A thousand miles south of Hawaii, Palmyra Atoll is a sanctuary for species rarely seen elsewhere in the United States—and a challenge to biologists trying to restore it to its former glory
Tui De Roy
TINY SPECKS OF LAND a thousand miles southwest of Hawaii, Palmyra Atoll looks like the quintessential tropical island paradise, complete with coconut-fringed white-sand beaches, turquoise waters and not a single permanent human inhabitant. Along the islands' shores, majestic Pisonia trees rise up from the tide line, forming a luxuriant forest that shelters thousands of nesting red-footed boobies, magnificent frigatebirds, white-tailed tropicbirds, black noddies and white terns. Offshore, sea turtles and butterfly fish hover in warm, crystal-clear waters over a vibrant reef made up of some 130 species of coral.
Surprisingly, this far-flung Eden is part of the United States. As the most intact marine wilderness left in the U.S. tropics—and a haven for species found rarely, if ever, elsewhere in the nation—Palmyra also is a top priority for scientists working to restore the islands to the nearly pristine condition they were in before the U.S. Navy arrived during World War II.
To make room for an airbase during the war, Navy personnel enlarged some of the atoll's existing islands and created new ones by blasting and dredging the reef, then crushing and piling up corals. In addition, they built runways, connected islets and dug a channel to allow large ships to enter the sheltered lagoon. When the war ended, all 6,000 servicemen stationed on Palmyra Atoll left—but the hordes of nonnative rats, insects and plants they had inadvertently brought with them were left behind.
Of the 110 species of plants that grow on Palmyra today, only 27 of them are native. An estimated 36 rats per acre ransack the forest, scrambling up trees to eat seabird eggs and chicks. And a nonnative scale insect spread by introduced ants attacks Pisonia forests, toppling trees and bringing down seabird nests when they fall.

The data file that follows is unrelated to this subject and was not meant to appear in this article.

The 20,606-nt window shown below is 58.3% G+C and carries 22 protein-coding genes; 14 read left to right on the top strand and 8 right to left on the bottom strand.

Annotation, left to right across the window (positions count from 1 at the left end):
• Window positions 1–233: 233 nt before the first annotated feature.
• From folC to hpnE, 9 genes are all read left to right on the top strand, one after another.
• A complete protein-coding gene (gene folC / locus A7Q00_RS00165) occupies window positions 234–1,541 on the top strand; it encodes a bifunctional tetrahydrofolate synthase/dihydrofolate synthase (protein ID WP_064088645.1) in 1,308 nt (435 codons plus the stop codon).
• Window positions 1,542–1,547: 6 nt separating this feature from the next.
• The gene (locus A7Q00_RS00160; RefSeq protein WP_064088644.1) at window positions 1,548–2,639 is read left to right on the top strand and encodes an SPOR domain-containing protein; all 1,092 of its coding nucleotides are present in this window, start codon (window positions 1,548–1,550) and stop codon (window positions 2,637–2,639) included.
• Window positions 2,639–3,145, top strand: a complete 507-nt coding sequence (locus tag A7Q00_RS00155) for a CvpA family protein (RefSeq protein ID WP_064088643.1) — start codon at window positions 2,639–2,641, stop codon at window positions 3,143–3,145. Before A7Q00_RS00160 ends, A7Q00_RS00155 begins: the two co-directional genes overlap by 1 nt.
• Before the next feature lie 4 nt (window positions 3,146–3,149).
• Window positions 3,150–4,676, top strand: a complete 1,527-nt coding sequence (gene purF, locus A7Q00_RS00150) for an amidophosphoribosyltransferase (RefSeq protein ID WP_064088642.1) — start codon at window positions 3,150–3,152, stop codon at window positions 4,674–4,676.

Luckily, the islands are poised for rebirth. In 2000, The Nature Conservancy purchased the atoll for $30 million and, in collaboration with the U.S. Fish and Wildlife Service, now manages the land as Palmyra Atoll National Wildlife Refuge. A consortium of universities and other research organizations is developing a marine research station. And scientists are working out plans for eradicating rats, scale insects and other invasives.
On the easternmost edge of Palmyra's mosaic, Sand Island offers the researchers an inspiration. Sixty-five years ago this island didn't even exist, but today it is a wonderland of tropical jungle. Giant Pisonia trees have colonized the bleached dead coral that created the island, their roots and buttresses stretching over bare ground and their canopies filled with the comings and goings of seabirds. Giant coconut crabs, shy and nocturnal elsewhere, emerge from ferny thickets in broad daylight. If you stand still, they will actually come up and pinch your toes, totally unaccustomed to the dangers posed by humans on other Pacific islands.
New Zealand-based writer and photographer Tui De Roy traveled with a research team to Palmyra Atoll last spring.